Re: Top 20 North American Freight Car Fleets, January 1949


Tim O'Connor
 

Mike, essentially what I meant to say (but only implied) is that if
you are modeling a coal road like the C&O in an area full of coal mines,
then the vast majority of the coal cars seen will be C&O. But if you model
C&O in eastern VA or in Ohio, there may be many more foreign hoppers.

The point was that hopper/gondola population mixtures are far more
dependent on local factors than are box car/reefer mixtures, for most
mainline modeling. I think that is sufficiently vague and general. :-)

Suppose one sits down and decides that 50% of the fleet needs to be
box cars. Then one says that 20% of that number needs to be home road
and 10% is direct connections.

So now apply the population percentages to the 35% of your total freight
car fleet (.70 x .50) that will be "random" box cars. Note the randomness
does NOT exclude home road or direct connections. Why? Simple. If your
home road owned 90% of all the box cars that existed, then you should
expect more than 90% of all the box cars on your layout to be home road.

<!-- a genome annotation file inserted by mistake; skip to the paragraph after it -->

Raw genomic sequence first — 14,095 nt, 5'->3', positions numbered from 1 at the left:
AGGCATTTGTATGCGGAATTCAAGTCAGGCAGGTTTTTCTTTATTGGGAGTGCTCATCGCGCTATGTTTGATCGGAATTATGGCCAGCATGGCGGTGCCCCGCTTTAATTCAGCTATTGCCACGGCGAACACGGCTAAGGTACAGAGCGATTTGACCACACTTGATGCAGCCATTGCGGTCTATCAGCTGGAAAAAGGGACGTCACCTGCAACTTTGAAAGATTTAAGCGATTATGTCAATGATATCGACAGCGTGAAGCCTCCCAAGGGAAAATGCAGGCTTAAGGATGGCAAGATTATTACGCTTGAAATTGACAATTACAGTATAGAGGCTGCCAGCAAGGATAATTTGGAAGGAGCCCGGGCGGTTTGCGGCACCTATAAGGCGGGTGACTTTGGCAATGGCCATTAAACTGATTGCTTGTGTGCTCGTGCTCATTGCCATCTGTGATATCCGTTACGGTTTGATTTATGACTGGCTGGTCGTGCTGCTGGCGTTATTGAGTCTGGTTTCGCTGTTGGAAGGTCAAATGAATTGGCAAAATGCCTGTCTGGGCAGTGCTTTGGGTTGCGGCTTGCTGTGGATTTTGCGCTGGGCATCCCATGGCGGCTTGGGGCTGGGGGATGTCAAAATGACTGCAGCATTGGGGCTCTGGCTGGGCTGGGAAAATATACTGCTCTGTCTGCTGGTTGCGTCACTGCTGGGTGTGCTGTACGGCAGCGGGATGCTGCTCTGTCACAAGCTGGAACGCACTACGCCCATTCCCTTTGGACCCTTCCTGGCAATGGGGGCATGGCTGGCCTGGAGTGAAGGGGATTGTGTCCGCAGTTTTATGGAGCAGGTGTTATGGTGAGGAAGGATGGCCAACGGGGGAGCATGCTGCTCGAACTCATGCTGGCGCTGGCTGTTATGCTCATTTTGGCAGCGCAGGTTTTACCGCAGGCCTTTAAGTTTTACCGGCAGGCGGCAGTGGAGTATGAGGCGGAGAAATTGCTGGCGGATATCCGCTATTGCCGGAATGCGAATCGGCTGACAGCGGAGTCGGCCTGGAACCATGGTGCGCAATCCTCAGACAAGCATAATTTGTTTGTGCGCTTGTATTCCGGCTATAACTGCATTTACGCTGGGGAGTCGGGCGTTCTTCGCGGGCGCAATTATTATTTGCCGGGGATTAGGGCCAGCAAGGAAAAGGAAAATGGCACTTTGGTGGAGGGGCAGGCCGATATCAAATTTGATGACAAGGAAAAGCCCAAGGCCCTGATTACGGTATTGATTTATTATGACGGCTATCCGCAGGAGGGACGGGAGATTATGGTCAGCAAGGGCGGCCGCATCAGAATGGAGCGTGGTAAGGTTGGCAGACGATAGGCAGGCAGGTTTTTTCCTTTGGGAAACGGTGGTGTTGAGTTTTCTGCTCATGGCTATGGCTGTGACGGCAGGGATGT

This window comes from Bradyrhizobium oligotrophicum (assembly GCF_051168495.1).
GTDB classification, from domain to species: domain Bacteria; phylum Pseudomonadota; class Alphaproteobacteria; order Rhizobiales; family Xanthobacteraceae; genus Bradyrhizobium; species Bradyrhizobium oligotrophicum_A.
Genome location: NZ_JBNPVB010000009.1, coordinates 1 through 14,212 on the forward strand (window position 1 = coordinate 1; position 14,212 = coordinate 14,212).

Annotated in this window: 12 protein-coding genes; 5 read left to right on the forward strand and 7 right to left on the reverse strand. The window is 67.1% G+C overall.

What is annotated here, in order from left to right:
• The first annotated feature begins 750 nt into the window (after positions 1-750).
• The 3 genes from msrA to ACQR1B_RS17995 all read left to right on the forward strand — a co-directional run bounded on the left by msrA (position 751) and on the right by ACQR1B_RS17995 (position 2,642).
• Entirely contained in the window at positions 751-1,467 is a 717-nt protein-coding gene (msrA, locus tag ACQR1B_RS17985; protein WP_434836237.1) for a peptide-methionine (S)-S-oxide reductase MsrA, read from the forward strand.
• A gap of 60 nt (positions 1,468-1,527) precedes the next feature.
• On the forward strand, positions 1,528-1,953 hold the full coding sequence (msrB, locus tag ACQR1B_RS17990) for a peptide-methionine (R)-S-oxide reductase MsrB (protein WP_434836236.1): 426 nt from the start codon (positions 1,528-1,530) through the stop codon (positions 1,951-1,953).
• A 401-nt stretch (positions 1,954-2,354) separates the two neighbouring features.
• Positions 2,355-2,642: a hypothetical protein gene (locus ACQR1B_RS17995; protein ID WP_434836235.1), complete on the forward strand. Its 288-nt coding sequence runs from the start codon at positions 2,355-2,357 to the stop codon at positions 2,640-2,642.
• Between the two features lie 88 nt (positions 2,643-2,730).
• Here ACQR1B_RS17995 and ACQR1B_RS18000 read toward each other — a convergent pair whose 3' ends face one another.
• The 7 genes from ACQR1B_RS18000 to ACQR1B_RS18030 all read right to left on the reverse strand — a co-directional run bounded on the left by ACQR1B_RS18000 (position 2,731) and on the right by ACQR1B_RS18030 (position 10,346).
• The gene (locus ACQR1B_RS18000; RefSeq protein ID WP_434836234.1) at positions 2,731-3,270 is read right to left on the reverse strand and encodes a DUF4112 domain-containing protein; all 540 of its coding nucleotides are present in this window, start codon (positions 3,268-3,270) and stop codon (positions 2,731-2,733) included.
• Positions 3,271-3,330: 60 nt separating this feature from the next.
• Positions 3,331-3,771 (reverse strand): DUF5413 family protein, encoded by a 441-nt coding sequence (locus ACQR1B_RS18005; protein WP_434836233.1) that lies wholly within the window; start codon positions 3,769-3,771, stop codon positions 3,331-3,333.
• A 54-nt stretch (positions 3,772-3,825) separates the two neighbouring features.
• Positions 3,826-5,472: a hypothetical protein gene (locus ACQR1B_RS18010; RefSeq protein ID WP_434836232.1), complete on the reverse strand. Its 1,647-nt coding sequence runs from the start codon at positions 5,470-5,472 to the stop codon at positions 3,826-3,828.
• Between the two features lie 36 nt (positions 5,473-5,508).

Tim O'

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I'll grant you that large numbers of eastern RR hoppers might not have
wandered around "randomly" even in the east but they did wander and that's
really all that matters when the purpose of the evaluation is to determine
what cars were present in specific areas. I'll add that, even in the case of
C&O, if the number of WM hoppers turns out to be one car per 300 C&O
hoppers, that will likely match the number of Texas and Pacific box cars on
Sherman Hill. More importantly, such hopper car projections are necessary to
determine the number of C&O hoppers on the Rutland [ wherever that
is ]...rather than the other way.

Mike Brock

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